1. I’d put the Trevi right next to the CX as a reference car with respect to controls and ride quality. It must be noted that the Beta enjoyed a strong reputation for its steering. The Trevi carries that over.
      I can’t say what the Trevi ought to have been in 1981 – I remember finding it strange in 1991. A long time later I get it. Which view is ultimately right? I think today I see what the designers wanted onlookers to see – and I find it appealing. Compact, well-proportioned with enough novelty to give it an identity.

    2. The Trevi has matured quite gracefully really. It appeared odd in 1981, seeming less appealing than the Beta then, but I’m not sure I wouldn’t prefer the three volume version now. I always loved the dash design.

      It’s heartening to learn that it doesn’t disappoint from a driving perspective – I somehow doubt a Prisma would offer as pleasing an experience, then or indeed now.

  2. More of this sort of thing!

    How about seeking out a Thema while the memory of the Trevi is still fresh? It’s very much a next generation Beta, bigger – but not by as much as most imagine, and with the eccentricity suppressed by the leavening of the Tipo Quattro project.

    Incidentally, I’ve just been checking some numbers in carsalesbase.com (f.k.a leftlanenews). Lancia European sales Jan-Nov 2016: 62,597. In the same period Alfa Romeo managed 60,010.

    So which is the problem brand?

    1. That’s a staggering statistic: FCA would do well to retain Lancia. Are they nurturing the wrong brand? I expect the Giulia to make a difference when it goes on sale. Still, couldn’t you see a larger, genuine Lancia adding another 80,0000 units if it existed? I’d suggest taking the next Giulietta platform and doing a Lancia version, with equal weight to the needs of both cars so as to avoid the feeling that the Lancia was a variant of the Alfa. Ford managed this with Mk2 Focus and Volvo
      V40.

  3. Italian cars of that period were rather plain looking, but this was by design. Being in a flashy looking car in that period was not good for you!

    I was always impressed with the ride and handling balance of the few Lancia I rode in or the HPE I owned. Steering was good too once on the move, but quite heavy at low speed.

    1. Thanks. The style appeals to me: compact, purposeful but neat and I like the mix of formal and agillty. The drive stood out as a benchmark. It seemed so transparent: the controls were so clear. I can see why testers raved about it. The Trevi deserves a wider audience and it shows up later cars in many ways. It was fascinating to get a chance to experience it.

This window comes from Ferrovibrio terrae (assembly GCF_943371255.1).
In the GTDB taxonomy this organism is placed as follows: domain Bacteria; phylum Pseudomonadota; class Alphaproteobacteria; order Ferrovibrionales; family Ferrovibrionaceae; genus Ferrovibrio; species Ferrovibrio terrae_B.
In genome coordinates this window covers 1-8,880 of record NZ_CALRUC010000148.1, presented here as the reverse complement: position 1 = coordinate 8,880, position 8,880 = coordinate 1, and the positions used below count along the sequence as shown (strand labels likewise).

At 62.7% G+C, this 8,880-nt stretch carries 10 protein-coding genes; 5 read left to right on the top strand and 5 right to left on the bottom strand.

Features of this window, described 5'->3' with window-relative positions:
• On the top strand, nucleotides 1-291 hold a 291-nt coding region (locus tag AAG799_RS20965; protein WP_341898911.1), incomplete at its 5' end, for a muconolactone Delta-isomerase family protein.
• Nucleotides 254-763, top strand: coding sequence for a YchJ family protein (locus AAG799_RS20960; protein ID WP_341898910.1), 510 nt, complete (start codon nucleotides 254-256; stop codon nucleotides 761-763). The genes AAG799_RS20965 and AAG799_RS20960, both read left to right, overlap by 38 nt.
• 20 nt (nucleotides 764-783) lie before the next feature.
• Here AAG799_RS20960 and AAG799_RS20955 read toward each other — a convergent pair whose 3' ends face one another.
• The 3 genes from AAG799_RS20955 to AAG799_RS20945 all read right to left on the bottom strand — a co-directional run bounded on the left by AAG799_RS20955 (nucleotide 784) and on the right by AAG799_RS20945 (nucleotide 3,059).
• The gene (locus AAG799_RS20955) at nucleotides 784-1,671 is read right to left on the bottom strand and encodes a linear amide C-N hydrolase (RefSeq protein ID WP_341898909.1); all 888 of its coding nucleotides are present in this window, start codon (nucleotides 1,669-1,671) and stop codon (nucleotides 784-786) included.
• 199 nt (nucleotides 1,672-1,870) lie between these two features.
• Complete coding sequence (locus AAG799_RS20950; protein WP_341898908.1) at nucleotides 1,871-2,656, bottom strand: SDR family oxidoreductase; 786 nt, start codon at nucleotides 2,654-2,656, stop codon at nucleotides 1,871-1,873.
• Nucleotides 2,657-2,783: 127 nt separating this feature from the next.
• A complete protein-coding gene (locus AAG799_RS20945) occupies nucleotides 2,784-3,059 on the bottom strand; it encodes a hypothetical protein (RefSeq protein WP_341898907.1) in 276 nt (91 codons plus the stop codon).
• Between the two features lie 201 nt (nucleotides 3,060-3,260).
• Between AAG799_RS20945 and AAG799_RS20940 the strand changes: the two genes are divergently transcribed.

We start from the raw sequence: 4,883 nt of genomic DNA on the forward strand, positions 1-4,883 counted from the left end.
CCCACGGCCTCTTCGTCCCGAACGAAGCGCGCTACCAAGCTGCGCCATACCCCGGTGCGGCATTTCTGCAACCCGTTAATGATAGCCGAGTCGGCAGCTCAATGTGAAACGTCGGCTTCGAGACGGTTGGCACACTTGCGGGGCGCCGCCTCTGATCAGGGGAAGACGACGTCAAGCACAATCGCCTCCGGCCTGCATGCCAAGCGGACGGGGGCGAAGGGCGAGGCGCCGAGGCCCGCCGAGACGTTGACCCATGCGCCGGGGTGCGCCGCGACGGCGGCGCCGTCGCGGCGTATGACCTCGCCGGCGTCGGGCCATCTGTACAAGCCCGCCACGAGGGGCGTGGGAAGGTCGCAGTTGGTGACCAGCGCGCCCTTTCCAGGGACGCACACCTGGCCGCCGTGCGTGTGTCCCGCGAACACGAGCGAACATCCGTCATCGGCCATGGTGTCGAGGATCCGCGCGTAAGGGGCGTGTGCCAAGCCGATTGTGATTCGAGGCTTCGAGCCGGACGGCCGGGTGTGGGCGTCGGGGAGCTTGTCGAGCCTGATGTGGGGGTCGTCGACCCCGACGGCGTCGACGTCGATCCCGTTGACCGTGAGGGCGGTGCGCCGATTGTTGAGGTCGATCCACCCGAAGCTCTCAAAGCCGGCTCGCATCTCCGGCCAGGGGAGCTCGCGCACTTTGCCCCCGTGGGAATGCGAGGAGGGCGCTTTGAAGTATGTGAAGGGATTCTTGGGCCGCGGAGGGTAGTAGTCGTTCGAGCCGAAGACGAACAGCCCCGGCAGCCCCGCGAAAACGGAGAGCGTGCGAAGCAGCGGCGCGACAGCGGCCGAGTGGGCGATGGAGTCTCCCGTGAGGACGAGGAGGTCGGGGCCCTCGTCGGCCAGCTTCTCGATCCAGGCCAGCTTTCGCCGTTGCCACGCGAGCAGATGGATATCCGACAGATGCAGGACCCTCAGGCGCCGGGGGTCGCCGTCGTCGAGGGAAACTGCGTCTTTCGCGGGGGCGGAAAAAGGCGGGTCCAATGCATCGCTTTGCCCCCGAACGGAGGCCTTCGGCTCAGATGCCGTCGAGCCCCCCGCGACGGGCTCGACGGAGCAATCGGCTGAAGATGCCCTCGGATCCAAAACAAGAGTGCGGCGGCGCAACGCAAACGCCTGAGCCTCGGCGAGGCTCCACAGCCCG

4. Coming back to the steering, is that an assisted one?
    Compared to today’s over-assisted and often too neutral (or even artificial-feeling) steerings, a good setup from the seventies or eighties is always preferable. The directness we had then can’t be seen today. Usually there is also a degree of lightness which today, with our heavy cars and monster tyres, would be impossible.

    The comparison with the Thema would also be interesting for me. I’ve driven neither of them (or any other Lancia, shame on me…), but the Thema was an stays an all-time favourite of mine. As Robertas points out, it’s not actually a big car, and surprisingly light. So I imagine it a delight to drive. We still see them around here from time to time, and there are always some to have in ads. However, normally it’s something like seven out of eight with the Ferrari engine. Seems they were the only ones worth keeping in their owners’ eyes.

  5. I have owned and driven the Trevi for 15 Years. It is a pleasure to drive on long journeys. Ive often driven 250 Klms without stopping for a break. It has a ZF Power assisted steering rack, electronic ignition and front electric windows. These refinements were only common on luxury models in the early eighties and certainly elevate the enjoyment of the driving experience.

    1. The ZF rack solved a criticism of the Beta, which was heaviness at low speeds. The electronic ignition is another handy item as it gets rid of the choke problem. I reviewed some of the road tests since writing this. I think the gearbox could be good or less good depending on the example. In the case of the test car gearchanges were pleasant and problem free. I´d be curious as to how a Saab 900 compares. In advance, I expect it not to feel so nimble. I´ll have to arrange a test at some point and see if the record is correct.

  6. I’ve mentioned before the HPE of a friend that I drove several times and, despite looking forward to it, was dreadfully disappointing. It wasn’t that old when he bought it (4 years?) though it had done a reasonably high mileage. It sounded suspiciously cheap, but had looked very tempting on the lot of a North London used car dealer. In hindsight it was, for whatever reason, a tired example. The gearchange was notchy and ponderous and the steering awfully heavy – this was 30 or so years ago, so that isn’t in comparison with today’s moderns but to, say, the Peugeot 305 I had at that time. I imagine the gearchange might have responded to some work to the linkage but looking back, it’s noticeable how soon one might expect a well-used car to get knackered back then.